Ralph Gleason's review panned the tenor and raved for me. Filled with glee and delight, I bought 25 copies of The SF Chronicle and telephoned several really good friends in New York, reading the review out loud. John Gary fussed and fumed that night, shouting he wanted .. NO. He would demand a retraction. I tried to stay out of his way.

Enrico Banducci, hungry i proprietor/founder extended my engagement so that I could open for Bill Cosby the following week. The audience demographic changed instantly and my sets were received warmly, thanks to Mr. Gleason's review. Also, Cosby was riding a very huge crest of popularity with his comedy albums, one of which featured the hilarious fantasy of a contemporary Noah receiving a directive from the Lord to build an ark. The bit is still available on Cosby compilation recordings of the 1960's.

Bill was very sweet to me and insisted I leave my downtown hotel and move to a houseboat in Sausalito, one of six watery homes available for rental. I'd never lived in such a structure, and on the morning of my first day in it, I became slightly nauseated as the "house" rocked and rolled in the turbulent waters of the Bay. I heard heavy footsteps on the deck and saw my landlord braving the wind and the waves as he worked to shore up the piling to which the house was tethered. He told me later that if he hadn't fortified my moorings, I'd have awakened to find me and my boat slipping under the Golden Gate Bridge, headed for Oahu.

Coming Next: Opening for Lenny Bruce!

5 comments:

jpf_37 said...

I've really been enjoying your blog since you began it, especially this new segment, "The Opening Act." How nice to read the reminiscences of someone who shares the knowledge of the same time period I've lived through. Please keep this up.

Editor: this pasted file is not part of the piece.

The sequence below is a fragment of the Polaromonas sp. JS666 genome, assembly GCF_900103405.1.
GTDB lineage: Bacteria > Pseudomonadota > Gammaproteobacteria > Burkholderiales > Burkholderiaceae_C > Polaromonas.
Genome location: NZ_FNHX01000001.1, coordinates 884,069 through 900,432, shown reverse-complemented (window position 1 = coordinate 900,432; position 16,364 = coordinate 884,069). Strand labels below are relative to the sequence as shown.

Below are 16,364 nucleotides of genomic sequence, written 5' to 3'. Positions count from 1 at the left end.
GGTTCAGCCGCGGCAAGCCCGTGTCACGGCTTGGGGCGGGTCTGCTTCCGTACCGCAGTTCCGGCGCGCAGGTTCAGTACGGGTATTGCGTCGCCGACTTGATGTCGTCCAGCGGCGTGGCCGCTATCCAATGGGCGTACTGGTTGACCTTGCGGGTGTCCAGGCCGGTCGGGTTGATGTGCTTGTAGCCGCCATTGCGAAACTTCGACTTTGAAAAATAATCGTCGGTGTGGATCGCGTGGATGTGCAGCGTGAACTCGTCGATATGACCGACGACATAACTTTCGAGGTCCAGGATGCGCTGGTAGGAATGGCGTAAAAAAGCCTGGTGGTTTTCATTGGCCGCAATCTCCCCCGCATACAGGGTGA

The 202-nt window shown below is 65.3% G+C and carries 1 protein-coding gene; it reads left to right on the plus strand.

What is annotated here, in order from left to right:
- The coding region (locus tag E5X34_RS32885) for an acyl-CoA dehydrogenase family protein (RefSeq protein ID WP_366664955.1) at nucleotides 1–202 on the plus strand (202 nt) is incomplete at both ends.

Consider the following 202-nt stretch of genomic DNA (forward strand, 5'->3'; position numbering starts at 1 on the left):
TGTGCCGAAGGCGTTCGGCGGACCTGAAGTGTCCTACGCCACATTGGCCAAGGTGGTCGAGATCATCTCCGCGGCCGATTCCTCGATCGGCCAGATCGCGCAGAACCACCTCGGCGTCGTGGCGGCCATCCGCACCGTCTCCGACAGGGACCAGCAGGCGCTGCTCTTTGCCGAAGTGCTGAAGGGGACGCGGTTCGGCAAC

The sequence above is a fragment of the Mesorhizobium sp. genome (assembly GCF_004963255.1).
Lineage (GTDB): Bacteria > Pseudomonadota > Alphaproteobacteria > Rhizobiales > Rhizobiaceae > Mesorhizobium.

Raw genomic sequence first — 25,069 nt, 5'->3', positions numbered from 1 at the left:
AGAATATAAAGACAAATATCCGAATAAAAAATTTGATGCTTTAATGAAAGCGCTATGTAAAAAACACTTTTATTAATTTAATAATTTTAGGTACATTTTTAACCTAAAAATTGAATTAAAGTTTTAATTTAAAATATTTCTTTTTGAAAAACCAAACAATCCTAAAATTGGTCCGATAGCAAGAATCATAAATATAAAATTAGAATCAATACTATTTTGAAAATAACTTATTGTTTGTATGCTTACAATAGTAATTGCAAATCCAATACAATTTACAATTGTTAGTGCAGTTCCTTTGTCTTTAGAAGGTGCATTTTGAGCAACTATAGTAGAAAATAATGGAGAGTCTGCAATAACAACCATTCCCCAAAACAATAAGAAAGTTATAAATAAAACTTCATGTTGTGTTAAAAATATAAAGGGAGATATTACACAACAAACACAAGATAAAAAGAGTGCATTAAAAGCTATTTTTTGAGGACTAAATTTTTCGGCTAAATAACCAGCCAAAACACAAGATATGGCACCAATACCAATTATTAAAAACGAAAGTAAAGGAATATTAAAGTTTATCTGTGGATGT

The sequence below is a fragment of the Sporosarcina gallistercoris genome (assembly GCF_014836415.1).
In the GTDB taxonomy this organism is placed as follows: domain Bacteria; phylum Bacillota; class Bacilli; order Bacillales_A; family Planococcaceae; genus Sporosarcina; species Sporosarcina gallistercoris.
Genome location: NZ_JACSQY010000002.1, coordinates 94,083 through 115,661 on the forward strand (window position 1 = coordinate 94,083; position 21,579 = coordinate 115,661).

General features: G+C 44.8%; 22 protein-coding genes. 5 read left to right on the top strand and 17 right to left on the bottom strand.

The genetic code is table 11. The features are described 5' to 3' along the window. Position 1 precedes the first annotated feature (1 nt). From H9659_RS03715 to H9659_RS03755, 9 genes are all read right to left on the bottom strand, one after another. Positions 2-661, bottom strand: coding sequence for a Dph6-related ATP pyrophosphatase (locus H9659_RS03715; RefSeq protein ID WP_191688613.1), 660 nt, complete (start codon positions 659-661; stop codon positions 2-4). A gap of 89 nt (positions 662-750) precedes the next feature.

You and I shared a mutual friend, the late jazz DJ Bob Bassett. He and I were friends and co-workers for many years. I know he'd want me to say hello, since he can't do it himself now.

Sloane said...

Thanks for your encouraging words! Yes, Bob Bassett was a good pal, as were other radio notables in those days: Jim Mendes, Carl Henry, Sherm Strickhouser and Charlie Jefferds. Learned a great deal about the music I love from them all.

Ted O'Reilly said...

Carol, did you ever hear Ms. Diller ever play piano or harpsichord? I understand she was/is a more than credible...

Jo said...

I happened on your blog while trying to research Mr. Kelly's and The Happy Medium Night Clubs in the Chicago of old. Enjoyed your site very much. Any chance you or someone out there could direct me to a place to get some definative information about these clubs? Have not done so well to date just mentions on performers sites. My father was a huge fan of Carmen Mc Crea and I grew up listening to her, so that was a fun memory. I grew up on State Street during the 50's and 60's, my Dad had a tavern there. Thanks for the memory jog & all the best to you.

Brittania said...

You write very well.